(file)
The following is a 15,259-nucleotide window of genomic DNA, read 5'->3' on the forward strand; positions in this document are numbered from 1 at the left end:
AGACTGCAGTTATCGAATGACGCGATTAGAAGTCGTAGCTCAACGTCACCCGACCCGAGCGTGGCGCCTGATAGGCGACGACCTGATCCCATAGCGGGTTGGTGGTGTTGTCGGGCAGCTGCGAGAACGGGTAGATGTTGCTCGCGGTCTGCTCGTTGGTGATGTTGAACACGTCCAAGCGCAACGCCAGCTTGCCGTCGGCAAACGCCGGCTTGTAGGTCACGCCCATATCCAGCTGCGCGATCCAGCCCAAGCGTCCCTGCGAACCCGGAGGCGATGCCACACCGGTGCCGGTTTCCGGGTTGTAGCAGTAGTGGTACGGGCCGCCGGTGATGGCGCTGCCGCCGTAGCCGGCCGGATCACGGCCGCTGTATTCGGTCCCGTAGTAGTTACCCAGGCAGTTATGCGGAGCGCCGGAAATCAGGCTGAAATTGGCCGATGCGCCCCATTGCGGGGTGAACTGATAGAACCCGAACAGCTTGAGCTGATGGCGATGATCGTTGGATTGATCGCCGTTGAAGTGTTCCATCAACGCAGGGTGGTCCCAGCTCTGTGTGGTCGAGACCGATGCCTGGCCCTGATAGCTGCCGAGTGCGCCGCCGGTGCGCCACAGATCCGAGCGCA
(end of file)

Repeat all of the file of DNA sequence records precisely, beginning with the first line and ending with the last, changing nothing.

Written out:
The following is a 15,259-nucleotide window of genomic DNA, read 5'->3' on the forward strand; positions in this document are numbered from 1 at the left end:
AGACTGCAGTTATCGAATGACGCGATTAGAAGTCGTAGCTCAACGTCACCCGACCCGAGCGTGGCGCCTGATAGGCGACGACCTGATCCCATAGCGGGTTGGTGGTGTTGTCGGGCAGCTGCGAGAACGGGTAGATGTTGCTCGCGGTCTGCTCGTTGGTGATGTTGAACACGTCCAAGCGCAACGCCAGCTTGCCGTCGGCAAACGCCGGCTTGTAGGTCACGCCCATATCCAGCTGCGCGATCCAGCCCAAGCGTCCCTGCGAACCCGGAGGCGATGCCACACCGGTGCCGGTTTCCGGGTTGTAGCAGTAGTGGTACGGGCCGCCGGTGATGGCGCTGCCGCCGTAGCCGGCCGGATCACGGCCGCTGTATTCGGTCCCGTAGTAGTTACCCAGGCAGTTATGCGGAGCGCCGGAAATCAGGCTGAAATTGGCCGATGCGCCCCATTGCGGGGTGAACTGATAGAACCCGAACAGCTTGAGCTGATGGCGATGATCGTTGGATTGATCGCCGTTGAAGTGTTCCATCAACGCAGGGTGGTCCCAGCTCTGTGTGGTCGAGACCGATGCCTGGCCCTGATAGCTGCCGAGTGCGCCGCCGGTGCGCCACAGATCCGAGCGCA